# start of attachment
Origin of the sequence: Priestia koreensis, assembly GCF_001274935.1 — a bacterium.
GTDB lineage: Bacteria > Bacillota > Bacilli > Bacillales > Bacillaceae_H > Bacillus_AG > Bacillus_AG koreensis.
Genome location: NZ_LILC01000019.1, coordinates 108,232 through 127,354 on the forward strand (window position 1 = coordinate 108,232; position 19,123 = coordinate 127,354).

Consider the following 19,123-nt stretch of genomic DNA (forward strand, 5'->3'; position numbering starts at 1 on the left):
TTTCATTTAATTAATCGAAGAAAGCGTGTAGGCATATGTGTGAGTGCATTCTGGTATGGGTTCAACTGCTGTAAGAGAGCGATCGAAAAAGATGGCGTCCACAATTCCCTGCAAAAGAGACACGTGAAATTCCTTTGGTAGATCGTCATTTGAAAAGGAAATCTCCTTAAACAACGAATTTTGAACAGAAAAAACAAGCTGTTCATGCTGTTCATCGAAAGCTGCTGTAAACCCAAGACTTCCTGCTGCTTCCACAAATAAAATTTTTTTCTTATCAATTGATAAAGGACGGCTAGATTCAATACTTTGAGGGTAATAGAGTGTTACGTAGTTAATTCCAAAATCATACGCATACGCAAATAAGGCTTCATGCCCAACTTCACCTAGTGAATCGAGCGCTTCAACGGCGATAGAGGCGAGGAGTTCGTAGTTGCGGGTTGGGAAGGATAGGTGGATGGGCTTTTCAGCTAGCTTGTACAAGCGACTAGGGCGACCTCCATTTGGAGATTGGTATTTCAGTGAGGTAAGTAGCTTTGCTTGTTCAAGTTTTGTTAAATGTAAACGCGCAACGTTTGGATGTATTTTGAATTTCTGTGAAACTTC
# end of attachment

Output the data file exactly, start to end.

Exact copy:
Origin of the sequence: Priestia koreensis, assembly GCF_001274935.1 — a bacterium.
GTDB lineage: Bacteria > Bacillota > Bacilli > Bacillales > Bacillaceae_H > Bacillus_AG > Bacillus_AG koreensis.
Genome location: NZ_LILC01000019.1, coordinates 108,232 through 127,354 on the forward strand (window position 1 = coordinate 108,232; position 19,123 = coordinate 127,354).

Consider the following 19,123-nt stretch of genomic DNA (forward strand, 5'->3'; position numbering starts at 1 on the left):
TTTCATTTAATTAATCGAAGAAAGCGTGTAGGCATATGTGTGAGTGCATTCTGGTATGGGTTCAACTGCTGTAAGAGAGCGATCGAAAAAGATGGCGTCCACAATTCCCTGCAAAAGAGACACGTGAAATTCCTTTGGTAGATCGTCATTTGAAAAGGAAATCTCCTTAAACAACGAATTTTGAACAGAAAAAACAAGCTGTTCATGCTGTTCATCGAAAGCTGCTGTAAACCCAAGACTTCCTGCTGCTTCCACAAATAAAATTTTTTTCTTATCAATTGATAAAGGACGGCTAGATTCAATACTTTGAGGGTAATAGAGTGTTACGTAGTTAATTCCAAAATCATACGCATACGCAAATAAGGCTTCATGCCCAACTTCACCTAGTGAATCGAGCGCTTCAACGGCGATAGAGGCGAGGAGTTCGTAGTTGCGGGTTGGGAAGGATAGGTGGATGGGCTTTTCAGCTAGCTTGTACAAGCGACTAGGGCGACCTCCATTTGGAGATTGGTATTTCAGTGAGGTAAGTAGCTTTGCTTGTTCAAGTTTTGTTAAATGTAAACGCGCAACGTTTGGATGTATTTTGAATTTCTGTGAAACTTC